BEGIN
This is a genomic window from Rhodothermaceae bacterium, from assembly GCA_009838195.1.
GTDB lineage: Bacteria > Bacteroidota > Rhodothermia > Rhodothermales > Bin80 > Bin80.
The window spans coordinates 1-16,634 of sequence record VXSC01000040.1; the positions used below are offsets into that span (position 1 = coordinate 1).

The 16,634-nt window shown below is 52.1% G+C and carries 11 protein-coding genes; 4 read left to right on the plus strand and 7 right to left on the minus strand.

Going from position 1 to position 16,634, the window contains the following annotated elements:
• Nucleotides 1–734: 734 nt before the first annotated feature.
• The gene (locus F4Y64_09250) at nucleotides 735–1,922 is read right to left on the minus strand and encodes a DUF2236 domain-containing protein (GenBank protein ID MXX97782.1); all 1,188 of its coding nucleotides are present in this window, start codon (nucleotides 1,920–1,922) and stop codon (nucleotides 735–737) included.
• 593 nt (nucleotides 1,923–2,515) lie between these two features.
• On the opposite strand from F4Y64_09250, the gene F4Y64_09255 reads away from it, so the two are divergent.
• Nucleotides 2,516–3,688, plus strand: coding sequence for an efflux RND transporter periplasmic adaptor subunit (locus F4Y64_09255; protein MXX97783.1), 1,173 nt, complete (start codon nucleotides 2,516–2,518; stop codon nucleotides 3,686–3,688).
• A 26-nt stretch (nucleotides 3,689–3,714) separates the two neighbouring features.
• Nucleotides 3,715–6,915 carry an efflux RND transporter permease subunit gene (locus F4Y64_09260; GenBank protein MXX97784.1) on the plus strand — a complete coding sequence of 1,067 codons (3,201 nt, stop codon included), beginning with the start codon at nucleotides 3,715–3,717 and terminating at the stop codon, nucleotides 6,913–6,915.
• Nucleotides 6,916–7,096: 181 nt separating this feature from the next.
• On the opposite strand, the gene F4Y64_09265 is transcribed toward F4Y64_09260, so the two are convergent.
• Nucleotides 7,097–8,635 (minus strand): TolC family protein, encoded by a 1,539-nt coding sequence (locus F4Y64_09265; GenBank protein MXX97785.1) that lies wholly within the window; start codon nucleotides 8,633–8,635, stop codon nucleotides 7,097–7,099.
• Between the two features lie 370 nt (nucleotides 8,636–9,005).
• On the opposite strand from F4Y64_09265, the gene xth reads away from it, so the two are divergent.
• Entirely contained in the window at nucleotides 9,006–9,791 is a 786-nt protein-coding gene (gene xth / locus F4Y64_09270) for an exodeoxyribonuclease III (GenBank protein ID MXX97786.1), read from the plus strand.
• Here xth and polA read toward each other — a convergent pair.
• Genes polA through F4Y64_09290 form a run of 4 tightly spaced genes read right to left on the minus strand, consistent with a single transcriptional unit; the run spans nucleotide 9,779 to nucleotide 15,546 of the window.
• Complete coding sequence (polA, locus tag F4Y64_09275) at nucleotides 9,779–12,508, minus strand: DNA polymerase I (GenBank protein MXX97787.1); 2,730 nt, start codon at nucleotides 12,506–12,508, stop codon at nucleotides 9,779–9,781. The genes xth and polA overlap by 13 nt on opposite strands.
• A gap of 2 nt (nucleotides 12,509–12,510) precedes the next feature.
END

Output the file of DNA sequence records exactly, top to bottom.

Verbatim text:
This is a genomic window from Rhodothermaceae bacterium, from assembly GCA_009838195.1.
GTDB lineage: Bacteria > Bacteroidota > Rhodothermia > Rhodothermales > Bin80 > Bin80.
The window spans coordinates 1-16,634 of sequence record VXSC01000040.1; the positions used below are offsets into that span (position 1 = coordinate 1).

The 16,634-nt window shown below is 52.1% G+C and carries 11 protein-coding genes; 4 read left to right on the plus strand and 7 right to left on the minus strand.

Going from position 1 to position 16,634, the window contains the following annotated elements:
• Nucleotides 1–734: 734 nt before the first annotated feature.
• The gene (locus F4Y64_09250) at nucleotides 735–1,922 is read right to left on the minus strand and encodes a DUF2236 domain-containing protein (GenBank protein ID MXX97782.1); all 1,188 of its coding nucleotides are present in this window, start codon (nucleotides 1,920–1,922) and stop codon (nucleotides 735–737) included.
• 593 nt (nucleotides 1,923–2,515) lie between these two features.
• On the opposite strand from F4Y64_09250, the gene F4Y64_09255 reads away from it, so the two are divergent.
• Nucleotides 2,516–3,688, plus strand: coding sequence for an efflux RND transporter periplasmic adaptor subunit (locus F4Y64_09255; protein MXX97783.1), 1,173 nt, complete (start codon nucleotides 2,516–2,518; stop codon nucleotides 3,686–3,688).
• A 26-nt stretch (nucleotides 3,689–3,714) separates the two neighbouring features.
• Nucleotides 3,715–6,915 carry an efflux RND transporter permease subunit gene (locus F4Y64_09260; GenBank protein MXX97784.1) on the plus strand — a complete coding sequence of 1,067 codons (3,201 nt, stop codon included), beginning with the start codon at nucleotides 3,715–3,717 and terminating at the stop codon, nucleotides 6,913–6,915.
• Nucleotides 6,916–7,096: 181 nt separating this feature from the next.
• On the opposite strand, the gene F4Y64_09265 is transcribed toward F4Y64_09260, so the two are convergent.
• Nucleotides 7,097–8,635 (minus strand): TolC family protein, encoded by a 1,539-nt coding sequence (locus F4Y64_09265; GenBank protein MXX97785.1) that lies wholly within the window; start codon nucleotides 8,633–8,635, stop codon nucleotides 7,097–7,099.
• Between the two features lie 370 nt (nucleotides 8,636–9,005).
• On the opposite strand from F4Y64_09265, the gene xth reads away from it, so the two are divergent.
• Entirely contained in the window at nucleotides 9,006–9,791 is a 786-nt protein-coding gene (gene xth / locus F4Y64_09270) for an exodeoxyribonuclease III (GenBank protein ID MXX97786.1), read from the plus strand.
• Here xth and polA read toward each other — a convergent pair.
• Genes polA through F4Y64_09290 form a run of 4 tightly spaced genes read right to left on the minus strand, consistent with a single transcriptional unit; the run spans nucleotide 9,779 to nucleotide 15,546 of the window.
• Complete coding sequence (polA, locus tag F4Y64_09275) at nucleotides 9,779–12,508, minus strand: DNA polymerase I (GenBank protein MXX97787.1); 2,730 nt, start codon at nucleotides 12,506–12,508, stop codon at nucleotides 9,779–9,781. The genes xth and polA overlap by 13 nt on opposite strands.
• A gap of 2 nt (nucleotides 12,509–12,510) precedes the next feature.